Let all the rest give place.
Curio and Attendants retire.
Once more, Cesario,
Get thee to yond same sovereign cruelty,
Tell her, my love, more noble than the world,
Prizes not quantity of dirty lands;
The parts that fortune hath bestow’d upon her,
Tell her, I hold as giddily as fortune;
But ’tis that miracle and queen of gems
That nature pranks her in attracts my soul.
But if she cannot love you, sir?
I cannot be so answer’d.
Sooth, but you must.
Say that some lady, as perhaps there is,
Hath for your love as great a pang of heart
As you have for Olivia. You cannot love her;
You tell her so. Must she not then be answer’d?
There is no woman’s sides
Can bide the beating of so strong a passion
As love doth give my heart; no woman’s heart
So big, to hold so much; they lack retention.
Alas, their love may be call’d appetite,
No motion of the liver, but the palate,
That suffer surfeit, cloyment, and revolt,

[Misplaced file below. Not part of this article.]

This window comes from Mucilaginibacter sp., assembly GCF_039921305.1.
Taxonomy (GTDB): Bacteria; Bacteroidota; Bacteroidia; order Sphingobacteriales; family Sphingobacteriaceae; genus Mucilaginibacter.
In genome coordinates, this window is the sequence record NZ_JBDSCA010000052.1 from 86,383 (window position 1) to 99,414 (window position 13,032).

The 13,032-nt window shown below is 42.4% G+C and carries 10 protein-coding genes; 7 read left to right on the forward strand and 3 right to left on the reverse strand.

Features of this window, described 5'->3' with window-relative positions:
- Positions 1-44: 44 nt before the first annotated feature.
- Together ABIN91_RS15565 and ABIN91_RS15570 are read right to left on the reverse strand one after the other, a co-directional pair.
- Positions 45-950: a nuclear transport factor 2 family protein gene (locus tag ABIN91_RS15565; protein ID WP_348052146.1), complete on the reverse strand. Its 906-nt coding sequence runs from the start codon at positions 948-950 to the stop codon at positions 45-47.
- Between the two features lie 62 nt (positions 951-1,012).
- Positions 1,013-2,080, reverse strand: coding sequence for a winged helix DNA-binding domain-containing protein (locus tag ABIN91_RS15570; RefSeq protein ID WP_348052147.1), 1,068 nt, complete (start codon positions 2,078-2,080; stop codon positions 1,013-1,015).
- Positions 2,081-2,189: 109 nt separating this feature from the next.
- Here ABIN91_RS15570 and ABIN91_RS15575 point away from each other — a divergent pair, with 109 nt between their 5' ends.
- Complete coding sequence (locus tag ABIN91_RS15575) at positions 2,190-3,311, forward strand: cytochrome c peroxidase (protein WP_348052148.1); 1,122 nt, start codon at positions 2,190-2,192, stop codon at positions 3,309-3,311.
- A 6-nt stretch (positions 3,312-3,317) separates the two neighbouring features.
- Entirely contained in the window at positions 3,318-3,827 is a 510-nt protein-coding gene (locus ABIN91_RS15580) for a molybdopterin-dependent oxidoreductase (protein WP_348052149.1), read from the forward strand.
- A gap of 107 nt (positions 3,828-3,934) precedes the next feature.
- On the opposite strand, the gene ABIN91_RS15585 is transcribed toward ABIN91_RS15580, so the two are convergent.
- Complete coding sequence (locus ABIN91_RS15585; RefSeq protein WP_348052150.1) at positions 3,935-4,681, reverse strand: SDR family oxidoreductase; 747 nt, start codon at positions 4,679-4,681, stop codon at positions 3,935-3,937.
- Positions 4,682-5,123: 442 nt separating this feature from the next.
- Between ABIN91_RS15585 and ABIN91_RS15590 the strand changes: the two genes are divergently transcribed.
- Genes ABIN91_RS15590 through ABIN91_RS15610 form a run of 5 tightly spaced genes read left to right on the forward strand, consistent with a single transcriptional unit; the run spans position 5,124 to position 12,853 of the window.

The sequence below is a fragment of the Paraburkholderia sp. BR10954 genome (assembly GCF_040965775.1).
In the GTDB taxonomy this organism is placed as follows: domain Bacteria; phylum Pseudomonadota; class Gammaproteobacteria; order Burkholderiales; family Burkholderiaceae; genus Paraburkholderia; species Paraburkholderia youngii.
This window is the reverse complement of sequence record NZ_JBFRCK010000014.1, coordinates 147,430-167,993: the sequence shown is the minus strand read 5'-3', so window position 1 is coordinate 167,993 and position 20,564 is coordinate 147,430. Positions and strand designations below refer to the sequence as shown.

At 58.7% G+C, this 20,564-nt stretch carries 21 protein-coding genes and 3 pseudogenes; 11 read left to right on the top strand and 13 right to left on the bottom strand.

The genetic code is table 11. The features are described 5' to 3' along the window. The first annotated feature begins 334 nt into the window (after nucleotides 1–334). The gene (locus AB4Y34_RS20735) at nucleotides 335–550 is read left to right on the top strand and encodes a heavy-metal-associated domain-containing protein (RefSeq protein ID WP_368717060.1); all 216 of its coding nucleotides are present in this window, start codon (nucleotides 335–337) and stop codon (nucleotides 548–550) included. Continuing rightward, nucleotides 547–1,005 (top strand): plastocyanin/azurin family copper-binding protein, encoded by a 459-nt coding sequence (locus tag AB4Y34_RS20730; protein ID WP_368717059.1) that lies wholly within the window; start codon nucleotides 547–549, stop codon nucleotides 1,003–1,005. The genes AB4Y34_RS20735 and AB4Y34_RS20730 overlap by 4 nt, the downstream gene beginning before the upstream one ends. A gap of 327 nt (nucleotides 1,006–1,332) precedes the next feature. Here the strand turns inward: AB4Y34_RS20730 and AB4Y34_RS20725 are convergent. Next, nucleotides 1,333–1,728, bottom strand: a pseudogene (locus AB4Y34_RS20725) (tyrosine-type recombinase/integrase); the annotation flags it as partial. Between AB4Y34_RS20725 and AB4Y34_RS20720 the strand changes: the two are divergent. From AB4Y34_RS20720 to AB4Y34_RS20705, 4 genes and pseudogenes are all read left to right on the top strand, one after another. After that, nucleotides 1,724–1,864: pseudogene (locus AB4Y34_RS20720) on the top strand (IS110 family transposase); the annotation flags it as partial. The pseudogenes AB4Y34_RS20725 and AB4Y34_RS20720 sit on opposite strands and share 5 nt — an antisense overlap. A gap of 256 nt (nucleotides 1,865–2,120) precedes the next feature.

But mine is all as hungry as the sea,
And can digest as much. Make no compare
Between that love a woman can bear me
And that I owe Olivia.
Ay, but I know—
What dost thou know?
Too well what love women to men may owe;
In faith, they are as true of heart as we.
My father had a daughter lov’d a man
As it might be perhaps, were I a woman,
I should your lordship.
And what’s her history?
A blank, my lord; she never told her love,
But let concealment like a worm i’ th’ bud
Feed on her damask cheek; she pin’d in thought,
And with a green and yellow melancholy
She sate like Patience on a monument,
Smiling at grief. Was not this love indeed?
We men may say more, swear more, but indeed
Our shows are more than will; for still we prove
Much in our vows, but little in our love.
But died thy sister of her love, my boy?
I am all the daughters of my father’s house,
And all the brothers too—and yet I know not.
Sir, shall I to this lady?
Ay, that’s the theme,
To her in haste; give her this jewel; say
My love can give no place, bide no denay.